Second base became a stage -- but for singles. Shea Stadium erupted, not for a crack of the bat, but for the pluck of a guitar. The father, the son and their gloves were replaced by teenage girls who stretched their hands out toward the infield and pleaded for a glance.
"Now, ladies and gentlemen," television personality Ed Sullivan said into the microphone, "honored by their country, decorated by their queen, and loved here in America, here are The Beatles!"
Shea Stadium's significance to baseball is null and void in the fan's No. 7 favorite moment. Instead, the crowd roared for the legendary rock band from the U.K. on Aug. 15, 1965, greeting the group with what was the largest concert of its kind at the time.
The Beatles entertained about 55,600 fans in Queens -- none on the field level -- including about 2,000 security guards scattered throughout the stadium to hold back an eager public. Special transportation brought the band to Shea Stadium without inhibiting traffic, flying the group onto the World's Fair building in Flushing Meadows Park before an armored truck shepherded them to Shea.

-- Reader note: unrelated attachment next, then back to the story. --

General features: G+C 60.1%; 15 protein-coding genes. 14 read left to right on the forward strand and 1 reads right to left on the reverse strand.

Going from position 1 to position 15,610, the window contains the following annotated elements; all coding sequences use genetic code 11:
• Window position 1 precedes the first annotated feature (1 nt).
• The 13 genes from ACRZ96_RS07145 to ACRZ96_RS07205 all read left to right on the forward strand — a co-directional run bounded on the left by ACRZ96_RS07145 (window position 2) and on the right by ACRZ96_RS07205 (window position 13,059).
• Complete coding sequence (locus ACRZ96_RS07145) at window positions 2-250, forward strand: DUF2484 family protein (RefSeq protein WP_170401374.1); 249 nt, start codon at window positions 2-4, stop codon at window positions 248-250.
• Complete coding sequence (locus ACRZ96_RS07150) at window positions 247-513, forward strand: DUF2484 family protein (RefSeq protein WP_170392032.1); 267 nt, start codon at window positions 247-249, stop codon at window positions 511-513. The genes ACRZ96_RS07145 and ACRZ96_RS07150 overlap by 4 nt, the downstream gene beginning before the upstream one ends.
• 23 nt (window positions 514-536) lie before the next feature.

John Lennon, Paul McCartney, Ringo Starr and George Harrison started the show with "Twist and Shout," shaking the stadium and provoking camera flashes from every tier. The crowd noise was so deafening, in fact, that during "I'm Down," Lennon jokingly played the keyboards with his elbows. Nobody would hear the misplayed notes anyway.
"At Shea Stadium," Lennon said in 1970, "I saw the top of the mountain."
At the height of "Beatlemania," this concert is considered to be one of the -- if not "the" -- most historic performance of its time. Video of the 30-minute event was made into a documentary named "The Beatles at Shea Stadium."
In "The Beatles Anthology," Starr recalled how the audience was so far away from the stage, but what little effect it had on the volume piercing the band's ear.
"Everybody screamed," he said. "If you look at the footage, you can see how we reacted to the place. It was very big and very strange."
Jon Blau is an associate reporter for MLB.com. This story was not subject to the approval of Major League Baseball or its clubs.